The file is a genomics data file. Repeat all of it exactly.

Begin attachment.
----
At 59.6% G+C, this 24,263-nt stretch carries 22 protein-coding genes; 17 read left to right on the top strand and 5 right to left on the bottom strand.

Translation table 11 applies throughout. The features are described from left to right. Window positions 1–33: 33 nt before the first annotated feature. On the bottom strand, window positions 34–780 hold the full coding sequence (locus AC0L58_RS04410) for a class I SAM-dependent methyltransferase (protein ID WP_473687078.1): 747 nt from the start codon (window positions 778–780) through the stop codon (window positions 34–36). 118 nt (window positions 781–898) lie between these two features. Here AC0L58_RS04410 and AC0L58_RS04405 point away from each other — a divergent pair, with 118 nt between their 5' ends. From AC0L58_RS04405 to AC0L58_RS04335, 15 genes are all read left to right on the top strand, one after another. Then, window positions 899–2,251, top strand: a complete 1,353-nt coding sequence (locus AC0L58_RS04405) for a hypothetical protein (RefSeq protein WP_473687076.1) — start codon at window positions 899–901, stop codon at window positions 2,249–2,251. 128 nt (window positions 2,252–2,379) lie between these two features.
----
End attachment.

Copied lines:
At 59.6% G+C, this 24,263-nt stretch carries 22 protein-coding genes; 17 read left to right on the top strand and 5 right to left on the bottom strand.

Translation table 11 applies throughout. The features are described from left to right. Window positions 1–33: 33 nt before the first annotated feature. On the bottom strand, window positions 34–780 hold the full coding sequence (locus AC0L58_RS04410) for a class I SAM-dependent methyltransferase (protein ID WP_473687078.1): 747 nt from the start codon (window positions 778–780) through the stop codon (window positions 34–36). 118 nt (window positions 781–898) lie between these two features. Here AC0L58_RS04410 and AC0L58_RS04405 point away from each other — a divergent pair, with 118 nt between their 5' ends. From AC0L58_RS04405 to AC0L58_RS04335, 15 genes are all read left to right on the top strand, one after another. Then, window positions 899–2,251, top strand: a complete 1,353-nt coding sequence (locus AC0L58_RS04405) for a hypothetical protein (RefSeq protein WP_473687076.1) — start codon at window positions 899–901, stop codon at window positions 2,249–2,251. 128 nt (window positions 2,252–2,379) lie between these two features.